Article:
Challenges for repowering

The conversion and expansion of biogas plants face a variety of challenges. A changing political and legal framework requires continuous adjustments to overcome uncertainties regarding funding mechanisms and environmental regulations. The availability of suitable substrates is vital, as fluctuations can affect continuous production. Technical adjustments must be seamlessly integrated into operations, while complex approval procedures can cause delays. Due to the increasing use of organic residues and waste materials, pre-treatment and optimally designed agitator and digester technology is crucial, especially with higher dry matter contents and fiber content, to efficiently support the microorganisms in the biogas plant with waste material. The current state of the art in mechanical pre-treatment methods involves shredding units, such as hammer mills or impact shredders, to increase the biomass surface area and simplify mixing. In 2022, over 50 percent of European biomethane plants will use membrane separation technology to refine their biogas. In the last four years, membrane technology has become particularly popular in newly built plants due to its ease of use and comparatively low operating costs. Other technologies, such as pressurized water scrubbing, amine scrubbing, or pressure swing adsorption, can also be economical for very large plants or biogas volume flows9. High initial investments and the need for well-designed infrastructure, including connections and waste transport, pose further financial and organizational challenges. At the same time, the efficient handling of digestate requires adequate storage capacities and fertilizer management strategies. A successful transformation, therefore, requires close cooperation between operators, authorities, and technology providers and flexible adaptation to changing conditions.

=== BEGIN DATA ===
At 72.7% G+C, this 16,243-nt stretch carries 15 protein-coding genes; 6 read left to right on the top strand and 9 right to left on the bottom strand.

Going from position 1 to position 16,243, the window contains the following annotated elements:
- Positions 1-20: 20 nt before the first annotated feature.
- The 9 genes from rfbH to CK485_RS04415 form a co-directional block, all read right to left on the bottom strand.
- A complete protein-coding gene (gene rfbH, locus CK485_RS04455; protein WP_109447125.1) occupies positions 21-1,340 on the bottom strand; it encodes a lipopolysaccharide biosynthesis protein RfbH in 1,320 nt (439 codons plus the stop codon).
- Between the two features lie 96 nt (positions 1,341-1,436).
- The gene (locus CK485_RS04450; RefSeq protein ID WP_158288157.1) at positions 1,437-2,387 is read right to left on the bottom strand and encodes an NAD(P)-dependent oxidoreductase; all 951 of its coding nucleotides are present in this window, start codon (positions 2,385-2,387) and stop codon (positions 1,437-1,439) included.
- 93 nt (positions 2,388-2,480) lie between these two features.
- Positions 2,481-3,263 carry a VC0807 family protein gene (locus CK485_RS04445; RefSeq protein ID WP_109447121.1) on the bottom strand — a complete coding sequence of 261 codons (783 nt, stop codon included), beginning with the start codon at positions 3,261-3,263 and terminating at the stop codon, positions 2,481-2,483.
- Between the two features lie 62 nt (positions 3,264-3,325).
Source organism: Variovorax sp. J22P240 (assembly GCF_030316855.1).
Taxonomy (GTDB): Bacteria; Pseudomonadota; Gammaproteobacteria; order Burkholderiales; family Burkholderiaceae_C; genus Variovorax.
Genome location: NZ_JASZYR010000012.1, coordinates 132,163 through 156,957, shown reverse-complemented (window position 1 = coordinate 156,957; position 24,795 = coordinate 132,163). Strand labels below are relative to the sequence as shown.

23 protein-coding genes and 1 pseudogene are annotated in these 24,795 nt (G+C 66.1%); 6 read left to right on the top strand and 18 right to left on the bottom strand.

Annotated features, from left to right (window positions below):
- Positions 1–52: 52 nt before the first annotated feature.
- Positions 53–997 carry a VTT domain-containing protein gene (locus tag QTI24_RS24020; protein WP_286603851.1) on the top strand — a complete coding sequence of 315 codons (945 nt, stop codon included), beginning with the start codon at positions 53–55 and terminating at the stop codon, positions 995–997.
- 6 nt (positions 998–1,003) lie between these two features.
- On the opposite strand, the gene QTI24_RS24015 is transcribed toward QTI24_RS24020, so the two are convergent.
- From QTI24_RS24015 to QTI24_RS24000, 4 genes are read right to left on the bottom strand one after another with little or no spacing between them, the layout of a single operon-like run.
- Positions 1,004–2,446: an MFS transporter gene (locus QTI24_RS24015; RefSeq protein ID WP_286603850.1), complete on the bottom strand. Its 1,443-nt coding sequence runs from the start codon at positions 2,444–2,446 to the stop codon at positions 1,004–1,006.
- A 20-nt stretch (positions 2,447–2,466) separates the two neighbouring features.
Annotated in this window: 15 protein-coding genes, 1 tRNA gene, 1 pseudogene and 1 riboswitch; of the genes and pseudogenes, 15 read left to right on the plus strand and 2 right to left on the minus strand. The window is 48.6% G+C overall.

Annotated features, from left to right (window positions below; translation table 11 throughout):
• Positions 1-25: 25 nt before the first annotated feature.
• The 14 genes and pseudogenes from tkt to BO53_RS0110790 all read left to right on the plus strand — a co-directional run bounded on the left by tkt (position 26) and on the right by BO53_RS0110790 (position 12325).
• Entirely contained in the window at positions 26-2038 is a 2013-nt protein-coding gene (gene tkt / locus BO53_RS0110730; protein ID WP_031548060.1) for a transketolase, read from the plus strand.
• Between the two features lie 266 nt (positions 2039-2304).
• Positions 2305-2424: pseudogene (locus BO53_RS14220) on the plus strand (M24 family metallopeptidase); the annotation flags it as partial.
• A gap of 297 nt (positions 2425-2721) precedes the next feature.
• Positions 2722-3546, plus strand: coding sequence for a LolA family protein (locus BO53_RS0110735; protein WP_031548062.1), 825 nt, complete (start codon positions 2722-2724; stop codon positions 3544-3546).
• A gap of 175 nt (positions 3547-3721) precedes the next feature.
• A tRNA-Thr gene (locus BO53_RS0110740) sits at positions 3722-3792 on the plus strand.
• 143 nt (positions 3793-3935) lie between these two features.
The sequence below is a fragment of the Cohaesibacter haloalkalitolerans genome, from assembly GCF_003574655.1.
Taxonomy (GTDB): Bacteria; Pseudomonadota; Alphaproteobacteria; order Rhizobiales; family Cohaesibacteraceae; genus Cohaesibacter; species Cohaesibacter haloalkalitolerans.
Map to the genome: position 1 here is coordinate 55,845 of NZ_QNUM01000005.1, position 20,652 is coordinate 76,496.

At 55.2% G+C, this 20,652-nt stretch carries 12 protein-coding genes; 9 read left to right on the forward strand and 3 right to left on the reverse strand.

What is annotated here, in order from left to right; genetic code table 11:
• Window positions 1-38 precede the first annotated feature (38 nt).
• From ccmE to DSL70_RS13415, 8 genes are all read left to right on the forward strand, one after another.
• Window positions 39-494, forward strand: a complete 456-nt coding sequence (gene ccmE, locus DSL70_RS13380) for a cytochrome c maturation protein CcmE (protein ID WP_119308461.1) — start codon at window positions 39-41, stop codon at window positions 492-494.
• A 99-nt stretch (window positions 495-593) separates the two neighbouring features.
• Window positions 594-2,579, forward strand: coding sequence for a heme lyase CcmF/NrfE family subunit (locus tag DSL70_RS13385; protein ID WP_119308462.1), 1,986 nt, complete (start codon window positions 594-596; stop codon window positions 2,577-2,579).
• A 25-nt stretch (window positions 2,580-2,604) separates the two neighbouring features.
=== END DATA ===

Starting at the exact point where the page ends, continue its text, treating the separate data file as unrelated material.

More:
"Biogas has developed from a green gas to an all-rounder. Renewable energy can be produced not only in the form of electricity and heat but also in the form of fuel. We see biomethane as a climate-neutral alternative to natural gas, as it can be stored flexibly in terms of time and space. With our biogas and biomethane plants, we not only solve our customers' waste problems but also make a significant contribution to climate protection." - Martin Schlerka, CEO BIOGEST


1EBA Statistical Report 2023

2EBA Statistical Report 2023

3Compressed Natural Gas

4Liquified Natural Gas


6The term day-ahead trading refers to the trading of electricity for the following day, which takes place on the EPEX Spot in Paris (spot market of the European Power Exchange), on the EXAA in Vienna or in OTC (over-the-counter) trading via contracts negotiated over the counter.


8EBA Statistical Report 2023

9EBA Statistical Report 2023, p. 29



Biomethane Process Graphic (Source: BIOGEST)